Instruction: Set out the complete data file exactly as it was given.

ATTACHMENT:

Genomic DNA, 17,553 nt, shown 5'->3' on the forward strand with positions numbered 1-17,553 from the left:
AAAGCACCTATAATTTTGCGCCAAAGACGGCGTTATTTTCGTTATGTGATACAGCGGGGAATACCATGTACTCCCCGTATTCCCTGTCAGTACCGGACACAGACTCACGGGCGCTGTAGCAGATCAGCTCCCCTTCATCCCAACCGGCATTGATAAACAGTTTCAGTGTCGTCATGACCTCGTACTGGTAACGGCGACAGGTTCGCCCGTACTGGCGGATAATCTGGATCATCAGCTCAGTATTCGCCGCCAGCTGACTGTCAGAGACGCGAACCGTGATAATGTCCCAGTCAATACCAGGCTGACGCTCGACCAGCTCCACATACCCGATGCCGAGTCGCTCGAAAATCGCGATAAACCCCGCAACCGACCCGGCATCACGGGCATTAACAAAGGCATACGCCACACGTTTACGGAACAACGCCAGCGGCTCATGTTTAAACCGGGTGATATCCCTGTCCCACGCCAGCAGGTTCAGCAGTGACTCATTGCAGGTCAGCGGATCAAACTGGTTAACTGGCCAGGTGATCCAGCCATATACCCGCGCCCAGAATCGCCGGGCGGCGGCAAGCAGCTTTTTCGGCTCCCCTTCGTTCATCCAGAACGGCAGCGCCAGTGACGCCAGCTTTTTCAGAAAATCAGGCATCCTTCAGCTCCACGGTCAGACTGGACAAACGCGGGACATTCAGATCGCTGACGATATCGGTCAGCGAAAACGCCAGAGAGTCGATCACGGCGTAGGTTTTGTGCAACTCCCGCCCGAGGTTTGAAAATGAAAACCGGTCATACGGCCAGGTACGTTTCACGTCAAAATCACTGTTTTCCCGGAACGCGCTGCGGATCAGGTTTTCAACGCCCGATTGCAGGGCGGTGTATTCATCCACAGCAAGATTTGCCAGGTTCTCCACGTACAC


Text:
Genomic DNA, 17,553 nt, shown 5'->3' on the forward strand with positions numbered 1-17,553 from the left:
AAAGCACCTATAATTTTGCGCCAAAGACGGCGTTATTTTCGTTATGTGATACAGCGGGGAATACCATGTACTCCCCGTATTCCCTGTCAGTACCGGACACAGACTCACGGGCGCTGTAGCAGATCAGCTCCCCTTCATCCCAACCGGCATTGATAAACAGTTTCAGTGTCGTCATGACCTCGTACTGGTAACGGCGACAGGTTCGCCCGTACTGGCGGATAATCTGGATCATCAGCTCAGTATTCGCCGCCAGCTGACTGTCAGAGACGCGAACCGTGATAATGTCCCAGTCAATACCAGGCTGACGCTCGACCAGCTCCACATACCCGATGCCGAGTCGCTCGAAAATCGCGATAAACCCCGCAACCGACCCGGCATCACGGGCATTAACAAAGGCATACGCCACACGTTTACGGAACAACGCCAGCGGCTCATGTTTAAACCGGGTGATATCCCTGTCCCACGCCAGCAGGTTCAGCAGTGACTCATTGCAGGTCAGCGGATCAAACTGGTTAACTGGCCAGGTGATCCAGCCATATACCCGCGCCCAGAATCGCCGGGCGGCGGCAAGCAGCTTTTTCGGCTCCCCTTCGTTCATCCAGAACGGCAGCGCCAGTGACGCCAGCTTTTTCAGAAAATCAGGCATCCTTCAGCTCCACGGTCAGACTGGACAAACGCGGGACATTCAGATCGCTGACGATATCGGTCAGCGAAAACGCCAGAGAGTCGATCACGGCGTAGGTTTTGTGCAACTCCCGCCCGAGGTTTGAAAATGAAAACCGGTCATACGGCCAGGTACGTTTCACGTCAAAATCACTGTTTTCCCGGAACGCGCTGCGGATCAGGTTTTCAACGCCCGATTGCAGGGCGGTGTATTCATCCACAGCAAGATTTGCCAGGTTCTCCACGTACAC